Protests and the politics of protection: In dealing with protesters, companies must uphold the civil rights of the activists while simultaneous protecting property and personnel. (Special Feature).
Armed with cell phones, the climbers began conducting interviews with reporters--some as far away as Australia. Some protesters pulled out sleeping bags and set up a sort of camp under the truck while others hung banners from the container. One protester operated a laptop computer powered by solar panels. The group took digital photos and uploaded them to the Internet, providing real-time coverage of the incident. The press, tipped off by the protesters, were on site with cameras ready.
The incident lasted for several hours. Company officials eventually had to call in the police. In the end, all of the protesters were arrested. But they had achieved their objective--disrupting company business and getting bountiful media attention. Thankfully, in this case, the groups had made their point without causing any significant damage to the company's property or personnel.
This company's experience is familiar to any organization that has faced direct-action protests. Such protests can range from peaceful demonstrations at a company's headquarters to looting to tree spiking--a dangerous sabotaging of logging operations that can result in injury or death to saw mill employees.
In all their guises, direct-action protests are launched by special interest groups such as environmental or animal rights activists. These groups feel that the best way to achieve their goals is to draw attention to the activity they oppose by protesting directly against companies that engage in that activity. Among the frequent targets are logging, oil extraction, medical research, and biotechnology operations. In recent years, protest groups have expanded their reach to include companies that fund such enterprises. For example, investment banking firms have been targeted for funding companies that experiment on animals.
In dealing with direct-action protests, companies must balance several issues. First, in most countries, protesters have a legal right to demonstrate peacefully. A company can take action only when protesters turn violent. Second, protesters are most interested in media attention. This means that whenever protesters congregate, the target company is under unusual scrutiny. Appearing too aggressive can hurt a company's public image and garner sympathy for the protesters.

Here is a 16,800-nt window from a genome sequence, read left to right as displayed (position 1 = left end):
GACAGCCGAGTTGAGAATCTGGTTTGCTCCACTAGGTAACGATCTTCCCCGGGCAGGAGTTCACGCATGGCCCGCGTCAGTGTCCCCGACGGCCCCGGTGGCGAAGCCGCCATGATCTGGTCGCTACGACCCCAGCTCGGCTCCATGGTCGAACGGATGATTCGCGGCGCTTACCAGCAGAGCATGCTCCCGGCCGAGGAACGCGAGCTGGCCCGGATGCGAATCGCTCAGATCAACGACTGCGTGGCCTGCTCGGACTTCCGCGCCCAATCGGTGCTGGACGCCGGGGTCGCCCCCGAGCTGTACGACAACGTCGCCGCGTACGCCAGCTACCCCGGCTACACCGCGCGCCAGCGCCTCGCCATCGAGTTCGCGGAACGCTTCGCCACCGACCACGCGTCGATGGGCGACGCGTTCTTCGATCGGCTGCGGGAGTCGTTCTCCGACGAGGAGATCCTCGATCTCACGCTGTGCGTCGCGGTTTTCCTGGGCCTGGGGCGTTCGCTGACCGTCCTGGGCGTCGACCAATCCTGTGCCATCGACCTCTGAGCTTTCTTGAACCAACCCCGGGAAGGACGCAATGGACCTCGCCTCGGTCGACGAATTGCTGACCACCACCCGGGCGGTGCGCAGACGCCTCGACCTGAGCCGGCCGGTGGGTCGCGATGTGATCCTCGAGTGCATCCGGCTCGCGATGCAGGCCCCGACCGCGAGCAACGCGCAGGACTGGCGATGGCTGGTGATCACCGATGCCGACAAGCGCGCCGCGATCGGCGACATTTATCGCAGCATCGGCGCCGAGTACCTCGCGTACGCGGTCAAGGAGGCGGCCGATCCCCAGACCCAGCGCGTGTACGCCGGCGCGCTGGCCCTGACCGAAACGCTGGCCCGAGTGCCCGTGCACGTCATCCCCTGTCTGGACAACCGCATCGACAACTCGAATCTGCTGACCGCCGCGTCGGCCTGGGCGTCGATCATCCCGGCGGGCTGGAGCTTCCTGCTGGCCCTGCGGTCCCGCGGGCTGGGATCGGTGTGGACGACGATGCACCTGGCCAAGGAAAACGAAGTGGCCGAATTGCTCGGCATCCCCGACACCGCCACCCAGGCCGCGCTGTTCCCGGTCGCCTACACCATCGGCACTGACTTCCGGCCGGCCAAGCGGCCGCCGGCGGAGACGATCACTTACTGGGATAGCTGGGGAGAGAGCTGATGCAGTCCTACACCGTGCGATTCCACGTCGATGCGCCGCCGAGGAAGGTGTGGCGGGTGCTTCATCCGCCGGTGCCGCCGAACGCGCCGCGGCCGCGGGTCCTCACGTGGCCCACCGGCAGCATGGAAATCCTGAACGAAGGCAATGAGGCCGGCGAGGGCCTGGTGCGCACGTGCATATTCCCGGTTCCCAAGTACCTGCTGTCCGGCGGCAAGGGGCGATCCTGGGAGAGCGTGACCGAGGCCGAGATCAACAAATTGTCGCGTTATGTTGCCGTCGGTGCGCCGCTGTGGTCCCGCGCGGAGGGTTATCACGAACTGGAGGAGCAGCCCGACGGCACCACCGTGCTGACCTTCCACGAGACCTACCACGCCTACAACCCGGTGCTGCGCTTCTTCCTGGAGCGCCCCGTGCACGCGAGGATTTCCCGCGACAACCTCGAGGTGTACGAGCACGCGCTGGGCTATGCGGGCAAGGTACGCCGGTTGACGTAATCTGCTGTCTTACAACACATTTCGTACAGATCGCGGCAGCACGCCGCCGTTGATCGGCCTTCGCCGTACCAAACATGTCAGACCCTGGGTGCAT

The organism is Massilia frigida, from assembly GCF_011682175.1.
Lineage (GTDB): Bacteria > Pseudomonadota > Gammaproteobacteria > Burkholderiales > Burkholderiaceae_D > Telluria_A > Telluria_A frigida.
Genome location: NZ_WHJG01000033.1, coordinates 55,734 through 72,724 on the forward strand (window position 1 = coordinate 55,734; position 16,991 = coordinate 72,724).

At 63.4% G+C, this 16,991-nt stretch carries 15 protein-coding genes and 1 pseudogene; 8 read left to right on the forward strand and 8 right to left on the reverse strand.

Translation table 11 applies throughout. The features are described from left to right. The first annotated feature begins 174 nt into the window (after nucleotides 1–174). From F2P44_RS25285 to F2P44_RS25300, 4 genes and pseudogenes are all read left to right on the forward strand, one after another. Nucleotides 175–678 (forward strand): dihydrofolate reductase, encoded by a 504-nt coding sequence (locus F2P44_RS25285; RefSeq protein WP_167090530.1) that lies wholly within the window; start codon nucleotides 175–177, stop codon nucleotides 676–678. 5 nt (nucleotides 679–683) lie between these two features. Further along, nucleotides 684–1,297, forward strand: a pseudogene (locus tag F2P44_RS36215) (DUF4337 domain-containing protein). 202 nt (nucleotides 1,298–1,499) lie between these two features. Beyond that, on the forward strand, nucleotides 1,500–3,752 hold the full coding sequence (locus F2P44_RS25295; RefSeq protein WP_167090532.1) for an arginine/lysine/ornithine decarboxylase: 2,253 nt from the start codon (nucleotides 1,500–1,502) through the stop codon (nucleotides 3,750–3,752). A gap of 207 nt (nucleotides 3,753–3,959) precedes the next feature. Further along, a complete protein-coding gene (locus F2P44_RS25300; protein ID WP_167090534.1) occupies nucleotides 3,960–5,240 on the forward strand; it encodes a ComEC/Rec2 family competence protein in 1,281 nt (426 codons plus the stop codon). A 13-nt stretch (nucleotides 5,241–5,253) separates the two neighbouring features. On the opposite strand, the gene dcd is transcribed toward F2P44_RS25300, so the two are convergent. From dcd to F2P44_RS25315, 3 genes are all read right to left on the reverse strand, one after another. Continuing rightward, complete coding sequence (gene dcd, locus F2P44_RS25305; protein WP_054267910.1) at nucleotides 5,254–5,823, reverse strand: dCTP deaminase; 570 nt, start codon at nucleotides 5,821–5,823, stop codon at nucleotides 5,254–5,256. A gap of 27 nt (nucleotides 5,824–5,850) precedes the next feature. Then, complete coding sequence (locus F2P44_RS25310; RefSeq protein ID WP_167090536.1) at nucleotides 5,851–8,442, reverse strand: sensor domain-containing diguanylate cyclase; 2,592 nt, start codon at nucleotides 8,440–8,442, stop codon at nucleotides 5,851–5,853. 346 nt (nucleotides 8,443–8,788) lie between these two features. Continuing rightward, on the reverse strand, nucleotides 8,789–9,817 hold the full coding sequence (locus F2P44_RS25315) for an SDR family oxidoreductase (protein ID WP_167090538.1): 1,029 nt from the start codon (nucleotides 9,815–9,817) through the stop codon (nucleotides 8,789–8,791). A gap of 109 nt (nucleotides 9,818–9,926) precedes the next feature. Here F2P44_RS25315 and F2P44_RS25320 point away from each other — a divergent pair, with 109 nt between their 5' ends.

Companies must protect themselves, however, from protests aimed at them and protests that might spill over from another site. To do this, security must devise a plan to protect property, respect the rights of protesters, and protect the company image. The best plan is for security to adapt crisis management techniques to address protests, train employees to deal with protesters, devise a media plan, and work with law enforcement. Other issues include cybersecurity and legal strategies.
Crisis planning. The first step in dealing with direct-action protests is to develop a crisis management plan designed for such situations. While these plans should include physical security precautions, they should be more heavily weighted toward other issues, such as public relations, due diligence, and employee training.
Physical security. Protecting against protesters can be a challenge because protesters often hit companies in remote areas where physical security is difficult, says David Ray, managing director for Kroll Worldwide. For example, logging operations, oil patches, and agricultural fields are often large and include difficult terrain. "Oil companies can't afford to put a guard on every well site," says Ray.
However, companies can implement physical security plans in other instances, to protect headquarters facilities, for example. According to Ray, most companies develop a three-phase program to deal with such events. Phase one is implemented when protests begin. In this phase, corporate security is put on alert and additional security officers are stationed around the property, but the company maintains relatively normal operations. If tensions increase among protesters and police or if the crowds become loud or unruly, phase two kicks in. In this phase, all exterior doors save one are locked. Also, contingency plans to increase protection of data and property are implemented, and employees are evacuated. Phase three calls for a lockdown of the building and is implemented when violence begins. In this phase, security locks all doors, covers windows with plywood to prevent looting, and works with local police to keep abreast of protester activity.